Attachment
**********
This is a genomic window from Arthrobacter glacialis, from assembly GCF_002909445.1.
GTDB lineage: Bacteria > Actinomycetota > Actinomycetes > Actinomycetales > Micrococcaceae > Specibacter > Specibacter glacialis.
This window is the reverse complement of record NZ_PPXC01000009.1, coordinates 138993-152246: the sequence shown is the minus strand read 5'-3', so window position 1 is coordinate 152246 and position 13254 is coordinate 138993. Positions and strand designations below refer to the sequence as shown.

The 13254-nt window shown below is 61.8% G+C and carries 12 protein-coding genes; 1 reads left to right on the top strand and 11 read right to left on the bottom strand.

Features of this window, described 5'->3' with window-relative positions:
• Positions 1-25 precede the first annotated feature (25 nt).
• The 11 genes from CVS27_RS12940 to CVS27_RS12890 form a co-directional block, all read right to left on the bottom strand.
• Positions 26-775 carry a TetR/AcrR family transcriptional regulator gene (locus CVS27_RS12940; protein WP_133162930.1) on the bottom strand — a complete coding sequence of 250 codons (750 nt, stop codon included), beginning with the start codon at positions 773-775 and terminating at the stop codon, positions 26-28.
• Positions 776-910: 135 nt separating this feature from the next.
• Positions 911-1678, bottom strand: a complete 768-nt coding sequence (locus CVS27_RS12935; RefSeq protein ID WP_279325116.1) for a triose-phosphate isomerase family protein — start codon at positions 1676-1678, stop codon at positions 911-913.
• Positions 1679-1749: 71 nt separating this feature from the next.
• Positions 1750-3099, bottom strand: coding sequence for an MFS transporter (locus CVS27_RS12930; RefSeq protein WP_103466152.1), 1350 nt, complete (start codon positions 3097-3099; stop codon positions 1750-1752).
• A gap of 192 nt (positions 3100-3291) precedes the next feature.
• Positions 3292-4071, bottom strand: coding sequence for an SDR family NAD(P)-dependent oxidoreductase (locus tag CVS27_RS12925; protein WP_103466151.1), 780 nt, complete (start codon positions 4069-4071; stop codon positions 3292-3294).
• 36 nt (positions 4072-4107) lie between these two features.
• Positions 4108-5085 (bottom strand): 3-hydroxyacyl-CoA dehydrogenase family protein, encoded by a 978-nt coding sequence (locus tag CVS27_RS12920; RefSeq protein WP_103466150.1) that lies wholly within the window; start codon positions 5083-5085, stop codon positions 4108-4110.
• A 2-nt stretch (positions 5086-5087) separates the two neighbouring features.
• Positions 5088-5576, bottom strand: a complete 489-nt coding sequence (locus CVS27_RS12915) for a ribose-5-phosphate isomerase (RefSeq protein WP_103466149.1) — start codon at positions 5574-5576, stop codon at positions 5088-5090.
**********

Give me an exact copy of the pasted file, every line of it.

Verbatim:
This is a genomic window from Arthrobacter glacialis, from assembly GCF_002909445.1.
GTDB lineage: Bacteria > Actinomycetota > Actinomycetes > Actinomycetales > Micrococcaceae > Specibacter > Specibacter glacialis.
This window is the reverse complement of record NZ_PPXC01000009.1, coordinates 138993-152246: the sequence shown is the minus strand read 5'-3', so window position 1 is coordinate 152246 and position 13254 is coordinate 138993. Positions and strand designations below refer to the sequence as shown.

The 13254-nt window shown below is 61.8% G+C and carries 12 protein-coding genes; 1 reads left to right on the top strand and 11 read right to left on the bottom strand.

Features of this window, described 5'->3' with window-relative positions:
• Positions 1-25 precede the first annotated feature (25 nt).
• The 11 genes from CVS27_RS12940 to CVS27_RS12890 form a co-directional block, all read right to left on the bottom strand.
• Positions 26-775 carry a TetR/AcrR family transcriptional regulator gene (locus CVS27_RS12940; protein WP_133162930.1) on the bottom strand — a complete coding sequence of 250 codons (750 nt, stop codon included), beginning with the start codon at positions 773-775 and terminating at the stop codon, positions 26-28.
• Positions 776-910: 135 nt separating this feature from the next.
• Positions 911-1678, bottom strand: a complete 768-nt coding sequence (locus CVS27_RS12935; RefSeq protein ID WP_279325116.1) for a triose-phosphate isomerase family protein — start codon at positions 1676-1678, stop codon at positions 911-913.
• Positions 1679-1749: 71 nt separating this feature from the next.
• Positions 1750-3099, bottom strand: coding sequence for an MFS transporter (locus CVS27_RS12930; RefSeq protein WP_103466152.1), 1350 nt, complete (start codon positions 3097-3099; stop codon positions 1750-1752).
• A gap of 192 nt (positions 3100-3291) precedes the next feature.
• Positions 3292-4071, bottom strand: coding sequence for an SDR family NAD(P)-dependent oxidoreductase (locus tag CVS27_RS12925; protein WP_103466151.1), 780 nt, complete (start codon positions 4069-4071; stop codon positions 3292-3294).
• 36 nt (positions 4072-4107) lie between these two features.
• Positions 4108-5085 (bottom strand): 3-hydroxyacyl-CoA dehydrogenase family protein, encoded by a 978-nt coding sequence (locus tag CVS27_RS12920; RefSeq protein WP_103466150.1) that lies wholly within the window; start codon positions 5083-5085, stop codon positions 4108-4110.
• A 2-nt stretch (positions 5086-5087) separates the two neighbouring features.
• Positions 5088-5576, bottom strand: a complete 489-nt coding sequence (locus CVS27_RS12915) for a ribose-5-phosphate isomerase (RefSeq protein WP_103466149.1) — start codon at positions 5574-5576, stop codon at positions 5088-5090.